It’s time to include plants in the realm of sentient creatures. Sentience is defined as “… possession of sensory organs, the ability to feel or perceive, not necessarily including the faculty of self-awareness.” (Animal Liberation Front). A creature does not need a brain to be sentient. We now understand that plants have at least 20 different sensory capabilities, can learn, store information, use memory to react to stimuli and share resources via symbiotic fungal and root community networks. The hard-headed conclusion, based on this information, is that if it is wrong to eat sentient animals because they feel pain and suffer, it is wrong to eat plants because they too, as sentient living beings, can experience suffering in some form. We cannot judge animal suffering to be more ‘serious’ than plant suffering because that would be ‘sentientism’ or the unjustified elevation of animal sentience over plant sentience. As the philosopher Daniel Dennett put it, ‘cerebrocentric’ thinking is but one form of intelligence. Chlorocentric thinking and the ‘wood-wide-web’ is a plant-based form of the acquisition of knowledge and its use (intelligence).
Does this mean we violate sentience even when we make vegetarian/vegan food consumption choices? The answer is yes. Do we then stop eating on the basis that all forms of food consumption are unethical? The answer is no.
The taking of life to give life is a universal feature of life. It is how life is taken that is the key ethical issue now that sentience has been removed from the menu of primary ethical choice. Modern industrial forms of agriculture maximise an unethical relationship to those things we eat because they violate the very foundations of life. By polluting the local environment with excess nutrients, introducing toxins and carcinogens (cides) into the food chain, using genetically modified organisms that present an irreversible risk to human and ecosystem health, removing biodiversity and being fossil fuel dependent, industrial agriculture is a short-term food production system but a longer-term life-destroyer. The overcrowding of animals and the unnatural conditions within which they live is also a feature of industrial forms of agriculture. Keeping life confined in ways that violate natural instincts to move, fly, bathe, dust bath and be part of a community of beings is ethically repugnant. Killing animals after they are herded, transported long distances and placed in stress-maximising facilities (abattoirs) is also ethically unjustifiable.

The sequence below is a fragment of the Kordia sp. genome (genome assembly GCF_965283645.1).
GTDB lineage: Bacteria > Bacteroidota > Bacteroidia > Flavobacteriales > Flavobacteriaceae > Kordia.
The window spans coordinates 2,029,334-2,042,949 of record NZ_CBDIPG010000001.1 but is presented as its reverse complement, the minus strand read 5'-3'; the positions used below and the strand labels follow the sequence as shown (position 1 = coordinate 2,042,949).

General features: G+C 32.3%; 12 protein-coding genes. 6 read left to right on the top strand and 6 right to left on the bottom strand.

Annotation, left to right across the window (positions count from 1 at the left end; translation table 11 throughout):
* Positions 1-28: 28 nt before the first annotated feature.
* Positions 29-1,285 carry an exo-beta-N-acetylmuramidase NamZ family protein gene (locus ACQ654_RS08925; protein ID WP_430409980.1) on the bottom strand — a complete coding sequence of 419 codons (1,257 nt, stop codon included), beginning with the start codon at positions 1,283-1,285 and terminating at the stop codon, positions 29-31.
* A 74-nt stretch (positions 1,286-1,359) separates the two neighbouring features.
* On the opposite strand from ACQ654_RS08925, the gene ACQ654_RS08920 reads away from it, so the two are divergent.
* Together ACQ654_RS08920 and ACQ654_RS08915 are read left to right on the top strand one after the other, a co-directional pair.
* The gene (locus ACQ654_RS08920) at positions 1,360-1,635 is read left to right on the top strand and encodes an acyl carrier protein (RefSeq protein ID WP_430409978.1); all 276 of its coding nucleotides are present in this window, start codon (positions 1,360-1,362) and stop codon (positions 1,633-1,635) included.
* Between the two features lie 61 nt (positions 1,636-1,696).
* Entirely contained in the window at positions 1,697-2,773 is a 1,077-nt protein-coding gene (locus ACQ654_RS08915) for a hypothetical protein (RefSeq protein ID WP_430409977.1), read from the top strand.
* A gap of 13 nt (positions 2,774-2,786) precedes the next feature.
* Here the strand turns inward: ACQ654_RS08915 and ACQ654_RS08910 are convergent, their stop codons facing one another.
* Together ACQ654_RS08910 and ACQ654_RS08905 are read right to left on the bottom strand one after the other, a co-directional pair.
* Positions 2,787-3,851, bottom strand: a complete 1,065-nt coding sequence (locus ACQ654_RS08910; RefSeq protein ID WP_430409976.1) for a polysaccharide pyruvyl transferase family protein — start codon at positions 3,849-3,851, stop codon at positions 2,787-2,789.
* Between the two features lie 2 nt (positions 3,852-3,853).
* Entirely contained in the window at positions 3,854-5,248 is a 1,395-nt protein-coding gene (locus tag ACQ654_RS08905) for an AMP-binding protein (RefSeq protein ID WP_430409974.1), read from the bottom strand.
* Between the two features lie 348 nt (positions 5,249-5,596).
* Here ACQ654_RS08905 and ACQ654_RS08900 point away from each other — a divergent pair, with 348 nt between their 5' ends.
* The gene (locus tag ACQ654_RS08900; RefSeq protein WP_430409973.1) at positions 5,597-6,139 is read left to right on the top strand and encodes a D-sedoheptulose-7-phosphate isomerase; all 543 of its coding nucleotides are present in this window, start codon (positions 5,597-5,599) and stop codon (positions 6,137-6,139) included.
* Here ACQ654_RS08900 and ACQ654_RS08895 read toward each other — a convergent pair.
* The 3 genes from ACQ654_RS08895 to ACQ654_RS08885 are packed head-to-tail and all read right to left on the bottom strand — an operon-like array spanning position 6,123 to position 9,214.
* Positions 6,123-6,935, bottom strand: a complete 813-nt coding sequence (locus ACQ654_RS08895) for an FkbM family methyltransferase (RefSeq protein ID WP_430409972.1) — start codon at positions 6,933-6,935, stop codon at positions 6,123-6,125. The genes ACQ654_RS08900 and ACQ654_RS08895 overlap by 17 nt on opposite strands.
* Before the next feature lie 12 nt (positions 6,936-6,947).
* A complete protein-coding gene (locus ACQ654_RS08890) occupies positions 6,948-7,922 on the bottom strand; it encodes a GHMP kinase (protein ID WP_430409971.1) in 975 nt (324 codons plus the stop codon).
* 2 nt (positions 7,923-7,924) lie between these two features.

Becoming a Sumbiovore*
(*from the Greek sumbiosis, from sumbioun, to live together, from sumbios, living together)
Humans have already created agricultural systems that respect all forms of life and maintain the fertility of places that produce food sustenance over the long term. Sumbioculture in the form of permaculture, organic and biodynamic farming, agro-ecological farming and other forms of genuinely sustainable animal and vegetable production are consistent with the health of whole, complex ecosystems. They are all viable alternatives to industrial agriculture.
Sumbiovores understand that health is a delicate balance of the parts (harmony) within organic wholes at various scales. From microbiomes in the gut to the symbiotic role of fungi, manure, compost and bioturbation at the local scale, all assist in maintaining personal and ecosystem health. At the larger scale, bio-geo-chemical cycles such as those that determine the balance of nitrogen, carbon and water are what determine the health of The Earth. When the total system is healthy and human life is harmoniously integrated within it, then sumbioculture has a ghedeistual element to it. Becoming a sumbiotarian is ethically superior to becoming a vegetarian.